To add it to the Constitution, 36 states had to approve the Amendment.
On this day in history, June 4, 1919, Congress passed the 19th Amendment, which gave women the right to vote. A copy of the Amendment was then sent to the states for ratification.
The Amendment said, “The right to vote of United States citizens shall not be taken away or limited because of sex by the United States or by any State.”
According to the U.S. Senate’s page for the 100th anniversary of women’s right to vote, the Amendment was approved by a vote of 56 to 25.
On May 21, the House of Representatives passed the amendment 304–89. Library of Congress webpage.
Thomas Marshall, Wilson’s vice president, signed the change.
Many people didn’t want women to be able to vote.
Artists drew political cartoons mocking suffragists. Church leaders opposed women in politics. “Articles were written that were mean to women who were involved in public life,” claims Crusadeforthevote.org.
Local anti-suffrage groups formed in the 1860s.
The site adds, “Massachusetts was home to some of the most important suffrage supporters, and it was also one of the first states to have an organized anti-suffrage group.”
After congressional approval of women’s right to vote, 36 states had to ratify the Amendment to add it to the Constitution.
The U.S. had 48 states then.
Three states promptly ratified the 19th Amendment.
The National Parks Service website reported that Illinois, Michigan, and Wisconsin ratified the 19th Amendment on June 10, a week after Congress passed it.
The National Parks Service states Illinois was the first state to vote for ratification, followed by Wisconsin, but an administrative error forced Illinois to re-vote the following week.
On June 10, Michigan’s state legislature unanimously ratified the 19th Amendment, making three states.
The 19th Amendment was ratified by Kansas, Ohio, and New York six days later, on June 16.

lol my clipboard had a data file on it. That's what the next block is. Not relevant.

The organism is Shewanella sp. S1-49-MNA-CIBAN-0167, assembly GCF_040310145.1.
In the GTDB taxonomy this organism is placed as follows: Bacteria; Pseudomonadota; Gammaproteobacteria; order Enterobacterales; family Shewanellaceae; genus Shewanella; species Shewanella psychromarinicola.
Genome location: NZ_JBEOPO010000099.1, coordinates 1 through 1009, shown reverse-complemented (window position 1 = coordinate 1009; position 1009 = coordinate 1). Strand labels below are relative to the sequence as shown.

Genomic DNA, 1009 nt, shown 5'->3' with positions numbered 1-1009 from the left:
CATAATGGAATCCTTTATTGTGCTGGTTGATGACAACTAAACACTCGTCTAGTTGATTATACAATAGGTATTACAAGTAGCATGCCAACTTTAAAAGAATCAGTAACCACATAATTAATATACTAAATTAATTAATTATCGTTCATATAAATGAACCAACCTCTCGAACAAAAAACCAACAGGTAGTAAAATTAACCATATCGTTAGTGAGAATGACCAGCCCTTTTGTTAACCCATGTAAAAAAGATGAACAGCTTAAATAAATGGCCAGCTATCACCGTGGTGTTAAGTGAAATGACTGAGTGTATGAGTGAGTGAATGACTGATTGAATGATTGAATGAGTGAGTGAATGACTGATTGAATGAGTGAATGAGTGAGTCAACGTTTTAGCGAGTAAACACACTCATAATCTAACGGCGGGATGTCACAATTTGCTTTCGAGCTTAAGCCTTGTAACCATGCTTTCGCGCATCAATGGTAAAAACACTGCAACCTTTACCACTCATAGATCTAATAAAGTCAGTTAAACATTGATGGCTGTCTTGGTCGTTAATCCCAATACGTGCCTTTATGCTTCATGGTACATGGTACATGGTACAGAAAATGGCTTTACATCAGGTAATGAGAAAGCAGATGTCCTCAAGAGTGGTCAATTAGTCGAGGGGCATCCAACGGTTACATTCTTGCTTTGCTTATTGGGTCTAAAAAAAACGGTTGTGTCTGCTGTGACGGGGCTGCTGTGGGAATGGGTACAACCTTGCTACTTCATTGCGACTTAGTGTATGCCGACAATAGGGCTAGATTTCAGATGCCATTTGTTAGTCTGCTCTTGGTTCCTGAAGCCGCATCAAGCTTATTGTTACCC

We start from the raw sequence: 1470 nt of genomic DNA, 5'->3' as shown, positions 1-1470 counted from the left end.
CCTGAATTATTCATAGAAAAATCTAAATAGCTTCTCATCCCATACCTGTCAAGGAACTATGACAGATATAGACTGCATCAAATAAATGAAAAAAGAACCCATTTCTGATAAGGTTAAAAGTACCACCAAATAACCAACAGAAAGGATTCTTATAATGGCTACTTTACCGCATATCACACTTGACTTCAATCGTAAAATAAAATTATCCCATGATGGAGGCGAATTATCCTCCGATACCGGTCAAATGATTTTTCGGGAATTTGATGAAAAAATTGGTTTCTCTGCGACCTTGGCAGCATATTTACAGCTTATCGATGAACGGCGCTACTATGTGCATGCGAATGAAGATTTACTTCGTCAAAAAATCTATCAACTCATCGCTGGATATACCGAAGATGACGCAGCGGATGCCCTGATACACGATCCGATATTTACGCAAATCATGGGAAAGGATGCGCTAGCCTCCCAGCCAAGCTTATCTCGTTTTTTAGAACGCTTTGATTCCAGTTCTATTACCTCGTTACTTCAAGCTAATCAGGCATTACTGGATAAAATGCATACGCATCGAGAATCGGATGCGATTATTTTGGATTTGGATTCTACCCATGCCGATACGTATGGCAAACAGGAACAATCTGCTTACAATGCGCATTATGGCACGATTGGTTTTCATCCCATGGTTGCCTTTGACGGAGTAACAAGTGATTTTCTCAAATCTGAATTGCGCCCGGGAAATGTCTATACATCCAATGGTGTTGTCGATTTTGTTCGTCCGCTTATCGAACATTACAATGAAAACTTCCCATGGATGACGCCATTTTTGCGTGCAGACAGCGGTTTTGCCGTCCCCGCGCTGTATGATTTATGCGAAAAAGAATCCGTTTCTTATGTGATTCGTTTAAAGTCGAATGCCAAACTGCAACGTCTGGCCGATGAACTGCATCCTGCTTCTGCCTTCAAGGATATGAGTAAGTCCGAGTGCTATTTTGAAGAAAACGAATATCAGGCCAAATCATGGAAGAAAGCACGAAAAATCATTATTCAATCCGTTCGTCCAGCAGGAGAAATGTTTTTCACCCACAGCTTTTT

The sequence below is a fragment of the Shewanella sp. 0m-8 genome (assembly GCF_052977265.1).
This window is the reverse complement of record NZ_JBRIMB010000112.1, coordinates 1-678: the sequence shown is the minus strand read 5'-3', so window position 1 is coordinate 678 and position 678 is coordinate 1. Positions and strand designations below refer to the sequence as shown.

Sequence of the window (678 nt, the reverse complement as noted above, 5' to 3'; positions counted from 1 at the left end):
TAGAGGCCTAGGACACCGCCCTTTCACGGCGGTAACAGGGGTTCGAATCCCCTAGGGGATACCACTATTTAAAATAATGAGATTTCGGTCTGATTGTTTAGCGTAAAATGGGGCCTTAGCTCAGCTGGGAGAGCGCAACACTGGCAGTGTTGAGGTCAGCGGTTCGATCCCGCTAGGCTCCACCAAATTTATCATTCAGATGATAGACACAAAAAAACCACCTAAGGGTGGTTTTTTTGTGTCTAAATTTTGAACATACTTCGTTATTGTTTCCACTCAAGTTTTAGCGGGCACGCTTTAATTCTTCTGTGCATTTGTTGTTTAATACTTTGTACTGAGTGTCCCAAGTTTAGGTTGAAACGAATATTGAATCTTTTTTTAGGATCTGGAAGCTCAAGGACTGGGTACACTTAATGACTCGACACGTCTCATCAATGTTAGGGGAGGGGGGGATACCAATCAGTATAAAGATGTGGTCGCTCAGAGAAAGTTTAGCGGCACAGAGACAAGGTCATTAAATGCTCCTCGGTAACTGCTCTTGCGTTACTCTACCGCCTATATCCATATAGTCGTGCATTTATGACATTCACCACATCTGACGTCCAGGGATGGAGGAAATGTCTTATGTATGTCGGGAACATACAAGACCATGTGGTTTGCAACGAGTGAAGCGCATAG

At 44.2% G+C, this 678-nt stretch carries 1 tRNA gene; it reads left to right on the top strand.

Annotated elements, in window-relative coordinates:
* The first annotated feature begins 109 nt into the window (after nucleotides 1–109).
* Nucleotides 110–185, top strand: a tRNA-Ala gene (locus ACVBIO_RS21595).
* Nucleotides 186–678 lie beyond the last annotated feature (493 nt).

Later on June 10, the state assembly of Michigan passed the 19th Amendment unanimously, making it the third state to do so.
Six days later, on June 16, Kansas, Ohio, and New York were the following states to pass the 19th Amendment.
By the time 1920 rolled around, 22 of the 36 states needed to pass the Amendment had done so.
By the end of January, five more states had joined them, but South Carolina had “voted overwhelmingly” against the change.
The NPS says Washington became the 35th state to sign the Amendment on March 22, 1920.
During this time, the states of Virginia, Maryland, Mississippi, Delaware, and Louisiana all voted against approval.
Tennessee was the 36th state to ratify the Amendment on August 18, 1920.
The 19th Amendment was added to the U.S. Constitution about a week later, on August 26, 1920, when Secretary of State Bainbridge Colby signed off on approval.
Even though the 19th Amendment was passed, it was still hard for women to vote.
The American Bar Association says that in Arkansas, Georgia, Mississippi, and South Carolina, most women could not vote in the 1920 election because the ratification happened after the limit for registering to vote.
Each U.S. state would eventually agree to the 19th Amendment.
The last state to do this was Mississippi, which did so in 1984.
Crusadeforthevote.org says that Jane Addams, a well-known suffragist, said, “I don’t think women are better than men.”
“We haven’t destroyed railroads, messed with the government, or done many other bad things that men have done, but we haven’t had the chance to.”